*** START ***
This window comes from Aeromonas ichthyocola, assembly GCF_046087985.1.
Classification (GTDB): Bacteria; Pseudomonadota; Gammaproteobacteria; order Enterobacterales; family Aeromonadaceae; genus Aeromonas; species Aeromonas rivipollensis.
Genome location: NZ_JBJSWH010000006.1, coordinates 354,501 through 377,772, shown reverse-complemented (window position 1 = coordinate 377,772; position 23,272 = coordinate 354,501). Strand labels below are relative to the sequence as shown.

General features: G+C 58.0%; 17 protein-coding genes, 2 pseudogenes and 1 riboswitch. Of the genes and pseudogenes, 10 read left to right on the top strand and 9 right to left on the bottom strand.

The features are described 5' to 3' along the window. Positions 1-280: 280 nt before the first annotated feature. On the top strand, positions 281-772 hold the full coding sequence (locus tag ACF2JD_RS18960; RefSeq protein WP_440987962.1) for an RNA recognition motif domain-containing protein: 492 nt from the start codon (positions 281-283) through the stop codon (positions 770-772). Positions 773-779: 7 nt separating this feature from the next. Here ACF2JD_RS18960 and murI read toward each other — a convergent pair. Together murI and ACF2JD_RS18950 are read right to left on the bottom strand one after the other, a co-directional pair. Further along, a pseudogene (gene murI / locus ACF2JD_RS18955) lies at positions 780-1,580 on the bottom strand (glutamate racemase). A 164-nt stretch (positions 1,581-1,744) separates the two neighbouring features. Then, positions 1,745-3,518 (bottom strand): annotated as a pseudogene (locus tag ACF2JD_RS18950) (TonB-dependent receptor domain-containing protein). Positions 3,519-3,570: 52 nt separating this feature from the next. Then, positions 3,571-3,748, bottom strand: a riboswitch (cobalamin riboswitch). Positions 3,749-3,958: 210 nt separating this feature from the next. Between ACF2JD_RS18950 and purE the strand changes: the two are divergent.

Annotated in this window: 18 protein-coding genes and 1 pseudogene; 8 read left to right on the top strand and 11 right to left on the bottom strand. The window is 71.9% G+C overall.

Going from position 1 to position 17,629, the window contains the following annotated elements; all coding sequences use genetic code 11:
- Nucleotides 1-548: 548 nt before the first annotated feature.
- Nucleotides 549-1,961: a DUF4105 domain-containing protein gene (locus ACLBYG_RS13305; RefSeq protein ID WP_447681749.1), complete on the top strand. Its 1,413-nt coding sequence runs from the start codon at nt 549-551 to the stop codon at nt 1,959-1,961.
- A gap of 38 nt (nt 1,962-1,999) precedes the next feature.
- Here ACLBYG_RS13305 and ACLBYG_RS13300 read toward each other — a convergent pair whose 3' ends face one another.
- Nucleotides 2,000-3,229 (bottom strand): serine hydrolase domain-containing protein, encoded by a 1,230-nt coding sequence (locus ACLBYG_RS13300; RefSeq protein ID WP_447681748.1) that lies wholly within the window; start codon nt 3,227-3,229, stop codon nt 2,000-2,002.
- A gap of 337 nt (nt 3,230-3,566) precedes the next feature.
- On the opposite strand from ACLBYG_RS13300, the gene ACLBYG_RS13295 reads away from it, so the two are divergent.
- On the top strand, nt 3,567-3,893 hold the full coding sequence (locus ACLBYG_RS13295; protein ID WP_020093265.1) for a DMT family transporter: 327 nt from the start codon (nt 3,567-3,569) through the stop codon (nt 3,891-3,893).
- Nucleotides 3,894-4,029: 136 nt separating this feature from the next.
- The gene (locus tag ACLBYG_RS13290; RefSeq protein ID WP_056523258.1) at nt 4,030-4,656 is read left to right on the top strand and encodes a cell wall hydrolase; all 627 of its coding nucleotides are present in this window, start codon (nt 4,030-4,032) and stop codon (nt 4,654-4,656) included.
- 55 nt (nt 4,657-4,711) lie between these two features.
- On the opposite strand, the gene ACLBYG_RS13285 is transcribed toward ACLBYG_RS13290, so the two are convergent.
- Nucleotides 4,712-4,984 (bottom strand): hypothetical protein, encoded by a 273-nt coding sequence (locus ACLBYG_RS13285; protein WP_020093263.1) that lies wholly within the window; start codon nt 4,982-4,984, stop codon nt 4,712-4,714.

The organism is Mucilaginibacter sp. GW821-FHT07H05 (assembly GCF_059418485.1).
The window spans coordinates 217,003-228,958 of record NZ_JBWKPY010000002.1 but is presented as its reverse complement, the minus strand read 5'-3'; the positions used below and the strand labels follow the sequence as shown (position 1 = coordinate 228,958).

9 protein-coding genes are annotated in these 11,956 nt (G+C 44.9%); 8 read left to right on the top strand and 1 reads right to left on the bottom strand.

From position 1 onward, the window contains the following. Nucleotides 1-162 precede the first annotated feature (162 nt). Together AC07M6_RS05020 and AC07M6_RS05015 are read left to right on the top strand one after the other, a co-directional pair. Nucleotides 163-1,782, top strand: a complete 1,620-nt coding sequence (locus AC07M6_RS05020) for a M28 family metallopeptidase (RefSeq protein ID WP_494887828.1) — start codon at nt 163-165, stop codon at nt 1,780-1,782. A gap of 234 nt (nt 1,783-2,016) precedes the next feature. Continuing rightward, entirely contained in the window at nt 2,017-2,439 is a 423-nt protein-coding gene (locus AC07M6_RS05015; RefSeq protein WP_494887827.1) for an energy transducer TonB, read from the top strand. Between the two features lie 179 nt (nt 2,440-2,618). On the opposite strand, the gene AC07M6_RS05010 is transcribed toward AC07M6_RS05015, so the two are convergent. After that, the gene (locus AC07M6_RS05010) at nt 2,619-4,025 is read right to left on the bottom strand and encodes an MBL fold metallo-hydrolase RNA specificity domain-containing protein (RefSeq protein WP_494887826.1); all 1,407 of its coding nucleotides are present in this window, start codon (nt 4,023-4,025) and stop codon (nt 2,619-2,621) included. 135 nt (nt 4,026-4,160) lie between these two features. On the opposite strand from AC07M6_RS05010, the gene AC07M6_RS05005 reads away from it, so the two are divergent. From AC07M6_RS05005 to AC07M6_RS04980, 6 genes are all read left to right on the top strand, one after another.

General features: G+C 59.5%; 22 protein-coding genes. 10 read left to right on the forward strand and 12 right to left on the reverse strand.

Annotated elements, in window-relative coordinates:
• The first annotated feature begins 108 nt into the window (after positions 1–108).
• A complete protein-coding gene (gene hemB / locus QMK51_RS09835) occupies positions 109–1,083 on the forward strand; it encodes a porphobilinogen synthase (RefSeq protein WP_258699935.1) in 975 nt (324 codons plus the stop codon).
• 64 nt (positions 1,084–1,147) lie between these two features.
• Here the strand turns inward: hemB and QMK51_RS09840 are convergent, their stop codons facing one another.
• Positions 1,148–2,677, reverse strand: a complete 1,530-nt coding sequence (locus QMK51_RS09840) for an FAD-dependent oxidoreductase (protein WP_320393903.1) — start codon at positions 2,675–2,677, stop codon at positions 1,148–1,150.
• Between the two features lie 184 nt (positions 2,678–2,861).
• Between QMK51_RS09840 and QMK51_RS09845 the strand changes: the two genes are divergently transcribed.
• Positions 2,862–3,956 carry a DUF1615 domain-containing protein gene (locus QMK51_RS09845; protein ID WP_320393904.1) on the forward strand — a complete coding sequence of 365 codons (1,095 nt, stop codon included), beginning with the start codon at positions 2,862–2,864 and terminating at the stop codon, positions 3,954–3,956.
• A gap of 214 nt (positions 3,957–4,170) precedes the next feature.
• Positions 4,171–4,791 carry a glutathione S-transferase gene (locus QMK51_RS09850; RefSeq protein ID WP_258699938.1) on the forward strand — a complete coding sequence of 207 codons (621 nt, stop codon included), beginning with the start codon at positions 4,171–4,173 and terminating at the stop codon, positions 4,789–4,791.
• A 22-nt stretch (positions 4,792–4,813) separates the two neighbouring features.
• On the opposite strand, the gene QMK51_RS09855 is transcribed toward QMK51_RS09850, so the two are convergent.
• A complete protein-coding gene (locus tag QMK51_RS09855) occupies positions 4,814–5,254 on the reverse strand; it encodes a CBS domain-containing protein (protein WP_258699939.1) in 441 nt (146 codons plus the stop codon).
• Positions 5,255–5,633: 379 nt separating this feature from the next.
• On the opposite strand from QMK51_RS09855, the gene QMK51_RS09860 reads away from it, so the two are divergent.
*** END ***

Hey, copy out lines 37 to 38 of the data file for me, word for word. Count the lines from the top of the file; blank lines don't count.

• A 22-nt stretch (positions 4,792–4,813) separates the two neighbouring features.
• On the opposite strand, the gene QMK51_RS09855 is transcribed toward QMK51_RS09850, so the two are convergent.